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Wren and Cuff Hang Man-2D Distortion



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The Boss HM-2 was laid to rest in 1991 when the last of the wannabe Marshall-amp in a box pedals rolled off the line... A puzzling pedal to some and downright hated by others, the funeral was not attended by many and met with a sigh of relief by those who loathed it's buzz-sawbrand of high-gain distortion. However there was a small group of loyal followers that grieved the death of this black and orange beast.

Despite the drop in sales the pedal experienced causing Boss to cease production, a wide swath of bands gave the HM-2 a permanent residence on their pedal-boards. Swedish Death Metal legends like Entombed and Dismember had long ago made it an essential "always on" part of their setup while bands from My Bloody Valentine to The Jesus and Mary Chain were using it to help craft their walls of distorted guitar noise chaos. Others saw it showing up under the feet of someof the most noted bands that emerged in the now historic grunge-wave of the nineties.

Enter the Wren and Cuff Hang Man 2D, a detailed recreation of Boss' "Heavy Metal" pedal. With a circuit more complicated than many digital delays, and the ability for the average person to get an original HM-2 on ebay for pretty cheap, many may wonder why the hell we decided to remake this pedal.

As with many of our recreations, it became an obsession and difficult task to really nail the tone. As usual, it went way beyond getting a schematic. It became a task requiring ears and hours.

Also, a hand-wired, hand-loaded, circuit board using 1/4 watt metal film resistors instead of the 1/8 watt carbon film on the original is a nice thing if you like this pedal. The noise floor becomes dramatically less, and colorful overtones become much more apparent. Add to that the usual Wren and Cuff luxuries of 100% mechanical, true hard-wired bypass, rugged all metal Alpha pots mounted directly to the chassis, a Modern and Vintage toggle switch, tough metal enclosure and gorgeous art work...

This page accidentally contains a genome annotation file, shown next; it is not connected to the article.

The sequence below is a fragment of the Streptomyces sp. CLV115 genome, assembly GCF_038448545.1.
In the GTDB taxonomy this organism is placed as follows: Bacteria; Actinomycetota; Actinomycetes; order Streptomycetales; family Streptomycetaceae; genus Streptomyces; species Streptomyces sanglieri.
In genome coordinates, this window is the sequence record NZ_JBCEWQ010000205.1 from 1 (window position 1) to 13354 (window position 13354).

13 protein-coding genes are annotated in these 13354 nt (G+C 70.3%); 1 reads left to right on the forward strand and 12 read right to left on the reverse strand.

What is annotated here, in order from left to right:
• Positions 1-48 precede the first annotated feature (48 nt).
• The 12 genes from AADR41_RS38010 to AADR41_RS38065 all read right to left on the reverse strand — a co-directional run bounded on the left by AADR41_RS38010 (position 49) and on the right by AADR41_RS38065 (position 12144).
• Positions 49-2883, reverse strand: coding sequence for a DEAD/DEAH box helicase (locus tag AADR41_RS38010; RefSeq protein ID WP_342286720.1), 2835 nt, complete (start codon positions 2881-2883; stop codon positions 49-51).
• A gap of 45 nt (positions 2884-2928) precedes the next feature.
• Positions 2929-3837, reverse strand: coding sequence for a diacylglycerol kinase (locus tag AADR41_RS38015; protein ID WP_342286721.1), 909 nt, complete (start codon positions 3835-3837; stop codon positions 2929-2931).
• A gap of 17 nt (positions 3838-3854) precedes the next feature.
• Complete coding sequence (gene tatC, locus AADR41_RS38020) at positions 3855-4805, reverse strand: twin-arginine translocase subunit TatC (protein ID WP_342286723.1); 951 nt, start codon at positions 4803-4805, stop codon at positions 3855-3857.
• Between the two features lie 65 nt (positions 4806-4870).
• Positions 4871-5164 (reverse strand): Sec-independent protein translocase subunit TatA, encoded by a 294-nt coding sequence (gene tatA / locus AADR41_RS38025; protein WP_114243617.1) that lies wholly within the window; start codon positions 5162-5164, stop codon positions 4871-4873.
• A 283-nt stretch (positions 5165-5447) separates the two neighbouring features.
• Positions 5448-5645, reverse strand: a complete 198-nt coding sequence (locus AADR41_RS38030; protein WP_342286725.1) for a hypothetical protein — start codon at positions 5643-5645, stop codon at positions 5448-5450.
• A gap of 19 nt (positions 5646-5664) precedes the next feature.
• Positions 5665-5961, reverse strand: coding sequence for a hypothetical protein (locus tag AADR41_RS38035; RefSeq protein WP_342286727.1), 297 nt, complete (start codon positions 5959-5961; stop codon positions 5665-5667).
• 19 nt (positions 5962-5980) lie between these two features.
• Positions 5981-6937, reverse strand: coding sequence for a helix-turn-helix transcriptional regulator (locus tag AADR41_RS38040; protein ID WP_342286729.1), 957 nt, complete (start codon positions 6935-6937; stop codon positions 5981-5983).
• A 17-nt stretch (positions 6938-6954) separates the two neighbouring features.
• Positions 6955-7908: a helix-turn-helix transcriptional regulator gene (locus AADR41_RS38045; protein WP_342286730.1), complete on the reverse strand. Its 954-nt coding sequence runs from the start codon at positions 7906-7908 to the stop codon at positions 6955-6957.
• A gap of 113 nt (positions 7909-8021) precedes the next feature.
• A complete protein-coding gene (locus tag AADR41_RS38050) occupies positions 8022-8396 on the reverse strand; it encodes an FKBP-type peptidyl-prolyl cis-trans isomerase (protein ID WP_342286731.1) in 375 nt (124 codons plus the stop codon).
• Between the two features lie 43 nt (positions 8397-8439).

This pedal can go from super compressed, tight, smooth distortion, to a snarling buzz-saw monster that brings out every pick-to-string strike you throw at it. Surprisingly though, one trait it does not possess is the extreme scoop to the mids many associate with "Heavy Metal." One of the secrets to it's tone is the somewhat strange configuration of it's "color mix" section

There is the "low" knob which functions as one would expect, and a high knob to help shape the tone. But the "high" knob is kind of an odd-ball in how it effects things. The high-mids are tied together so that the high knob is more of a upper-mids to treble control which can make getting great sounds out of it a bit tricky... but this is also the charm of it. It's not a pedal all will turn on and immediately fall in love with. It's a pedal that will make you search for the sweet spot between the pedal's own crunch and the amp it's being fed into. Many in the death-metal crowd dime everything, pummel the front end of a solid state or tube amp, then EQ the whole amp around the pedal. But most often the pedal's output is pushed up hard enough to mesh with an amp's natural distortion and the high knob jacked up enough to introduce the buzz-saw grind. There is also a vintage/modern switch that lets you to reconfigure the clipping diodes allowing you bounce between "stock" at one setting, and a less compressed more overdrive-meets-distortion sound as well as a boost to the output level. In other words, it's tweaked until one finds the sweet spots lurking inside the Hang Man. I love it when a seemingly simple pedal makes you get out a shovel and dig for the gold nuggets inside. These are the things no modeler can reproduce. However, the "D" in our HM-2D is there for a reason. It stands for "Deluxe" because of a few tweaks applied to the circuit to make the pedal even more fun.

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